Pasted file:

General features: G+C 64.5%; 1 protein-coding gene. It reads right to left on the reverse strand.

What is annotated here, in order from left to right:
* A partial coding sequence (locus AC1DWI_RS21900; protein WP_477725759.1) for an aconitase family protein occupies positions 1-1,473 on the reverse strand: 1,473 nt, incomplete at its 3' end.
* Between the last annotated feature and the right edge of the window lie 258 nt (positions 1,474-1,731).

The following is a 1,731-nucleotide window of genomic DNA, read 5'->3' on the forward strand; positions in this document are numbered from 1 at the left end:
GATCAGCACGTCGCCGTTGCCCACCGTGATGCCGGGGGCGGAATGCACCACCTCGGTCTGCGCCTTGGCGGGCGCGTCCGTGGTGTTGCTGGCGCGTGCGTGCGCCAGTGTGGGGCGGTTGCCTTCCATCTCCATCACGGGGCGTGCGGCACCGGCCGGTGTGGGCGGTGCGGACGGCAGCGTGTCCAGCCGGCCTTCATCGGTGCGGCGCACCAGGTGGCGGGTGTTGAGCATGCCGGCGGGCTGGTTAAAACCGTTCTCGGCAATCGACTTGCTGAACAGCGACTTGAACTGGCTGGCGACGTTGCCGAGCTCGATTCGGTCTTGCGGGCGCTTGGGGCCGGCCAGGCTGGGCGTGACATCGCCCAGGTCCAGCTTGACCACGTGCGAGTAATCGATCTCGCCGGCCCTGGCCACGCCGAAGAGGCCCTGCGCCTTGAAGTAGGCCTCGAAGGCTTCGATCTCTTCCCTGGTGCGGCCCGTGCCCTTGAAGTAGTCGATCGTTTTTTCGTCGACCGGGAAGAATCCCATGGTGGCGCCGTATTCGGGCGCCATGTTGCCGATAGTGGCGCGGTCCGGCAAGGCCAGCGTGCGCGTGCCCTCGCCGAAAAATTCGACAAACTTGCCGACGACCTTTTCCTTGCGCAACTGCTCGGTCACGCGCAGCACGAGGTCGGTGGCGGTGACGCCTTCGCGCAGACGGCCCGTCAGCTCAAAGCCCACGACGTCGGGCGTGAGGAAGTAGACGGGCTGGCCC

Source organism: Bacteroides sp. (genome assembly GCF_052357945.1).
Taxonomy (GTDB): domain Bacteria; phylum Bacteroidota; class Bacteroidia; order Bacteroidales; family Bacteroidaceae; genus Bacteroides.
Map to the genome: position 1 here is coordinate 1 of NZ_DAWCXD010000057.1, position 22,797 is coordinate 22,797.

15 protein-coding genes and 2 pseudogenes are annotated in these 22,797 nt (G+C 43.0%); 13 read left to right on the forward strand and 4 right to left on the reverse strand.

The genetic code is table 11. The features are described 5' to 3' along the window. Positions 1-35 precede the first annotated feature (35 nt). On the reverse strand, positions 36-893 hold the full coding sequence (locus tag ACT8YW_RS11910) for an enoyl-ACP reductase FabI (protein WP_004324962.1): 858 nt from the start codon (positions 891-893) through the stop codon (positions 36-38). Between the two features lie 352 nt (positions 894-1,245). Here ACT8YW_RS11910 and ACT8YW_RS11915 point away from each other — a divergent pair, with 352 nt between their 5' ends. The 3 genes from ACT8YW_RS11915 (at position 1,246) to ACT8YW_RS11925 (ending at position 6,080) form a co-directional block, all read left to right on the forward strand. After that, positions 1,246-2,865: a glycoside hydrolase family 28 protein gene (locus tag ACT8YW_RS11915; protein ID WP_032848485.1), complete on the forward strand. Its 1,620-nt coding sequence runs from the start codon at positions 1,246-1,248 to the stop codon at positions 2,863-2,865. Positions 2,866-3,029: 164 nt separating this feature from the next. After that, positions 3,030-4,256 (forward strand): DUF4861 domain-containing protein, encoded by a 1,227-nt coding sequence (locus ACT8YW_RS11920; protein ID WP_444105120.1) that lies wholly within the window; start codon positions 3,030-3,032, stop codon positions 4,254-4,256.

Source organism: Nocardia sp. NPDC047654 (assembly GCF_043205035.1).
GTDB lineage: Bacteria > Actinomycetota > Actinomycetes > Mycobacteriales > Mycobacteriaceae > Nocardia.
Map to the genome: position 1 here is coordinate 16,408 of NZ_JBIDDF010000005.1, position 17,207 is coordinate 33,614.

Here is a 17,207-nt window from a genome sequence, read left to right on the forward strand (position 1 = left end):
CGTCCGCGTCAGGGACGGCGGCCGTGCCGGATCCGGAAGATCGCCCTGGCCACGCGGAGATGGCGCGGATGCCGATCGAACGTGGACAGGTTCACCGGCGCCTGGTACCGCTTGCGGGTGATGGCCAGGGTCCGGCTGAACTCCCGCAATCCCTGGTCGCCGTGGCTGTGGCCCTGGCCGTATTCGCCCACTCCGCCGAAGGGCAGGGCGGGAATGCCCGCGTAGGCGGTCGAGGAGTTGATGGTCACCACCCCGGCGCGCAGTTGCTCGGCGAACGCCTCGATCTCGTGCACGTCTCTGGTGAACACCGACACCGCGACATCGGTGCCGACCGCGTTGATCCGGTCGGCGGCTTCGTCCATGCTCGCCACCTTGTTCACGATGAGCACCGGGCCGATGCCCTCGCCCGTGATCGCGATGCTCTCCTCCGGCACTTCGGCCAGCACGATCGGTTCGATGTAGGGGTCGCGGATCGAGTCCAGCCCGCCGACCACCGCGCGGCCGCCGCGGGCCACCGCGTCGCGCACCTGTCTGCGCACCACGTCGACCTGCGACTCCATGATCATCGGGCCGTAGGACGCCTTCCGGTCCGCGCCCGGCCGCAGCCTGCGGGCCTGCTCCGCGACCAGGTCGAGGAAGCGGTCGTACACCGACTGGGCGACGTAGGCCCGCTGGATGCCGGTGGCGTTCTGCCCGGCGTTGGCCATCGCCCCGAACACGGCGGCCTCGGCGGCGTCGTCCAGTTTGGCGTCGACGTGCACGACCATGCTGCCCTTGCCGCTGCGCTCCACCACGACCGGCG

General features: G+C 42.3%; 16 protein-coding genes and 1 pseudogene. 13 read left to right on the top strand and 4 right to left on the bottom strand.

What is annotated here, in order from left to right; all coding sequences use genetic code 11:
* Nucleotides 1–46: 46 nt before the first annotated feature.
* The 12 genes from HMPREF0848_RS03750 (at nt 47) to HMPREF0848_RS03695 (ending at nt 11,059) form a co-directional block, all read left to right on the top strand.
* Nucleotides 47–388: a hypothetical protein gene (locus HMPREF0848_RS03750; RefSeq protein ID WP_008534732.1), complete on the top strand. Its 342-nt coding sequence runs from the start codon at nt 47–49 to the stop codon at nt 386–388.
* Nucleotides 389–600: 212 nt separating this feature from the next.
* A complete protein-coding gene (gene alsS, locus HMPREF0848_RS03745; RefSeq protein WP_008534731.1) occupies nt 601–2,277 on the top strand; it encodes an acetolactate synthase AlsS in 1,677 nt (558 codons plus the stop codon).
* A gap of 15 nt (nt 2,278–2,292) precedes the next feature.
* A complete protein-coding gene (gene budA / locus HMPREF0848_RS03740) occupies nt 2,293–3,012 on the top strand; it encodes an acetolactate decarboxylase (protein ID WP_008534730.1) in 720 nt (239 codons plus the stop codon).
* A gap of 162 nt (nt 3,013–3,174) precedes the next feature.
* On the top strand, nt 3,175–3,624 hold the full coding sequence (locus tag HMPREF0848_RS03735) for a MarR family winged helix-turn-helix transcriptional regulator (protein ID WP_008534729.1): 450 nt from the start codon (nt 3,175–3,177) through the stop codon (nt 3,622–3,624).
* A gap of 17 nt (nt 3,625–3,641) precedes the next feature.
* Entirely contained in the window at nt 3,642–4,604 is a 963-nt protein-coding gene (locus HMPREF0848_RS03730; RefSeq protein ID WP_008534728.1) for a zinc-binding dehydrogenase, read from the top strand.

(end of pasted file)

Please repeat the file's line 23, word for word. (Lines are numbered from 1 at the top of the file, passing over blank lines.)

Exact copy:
* A complete protein-coding gene (gene alsS, locus HMPREF0848_RS03745; RefSeq protein WP_008534731.1) occupies nt 601–2,277 on the top strand; it encodes an acetolactate synthase AlsS in 1,677 nt (558 codons plus the stop codon).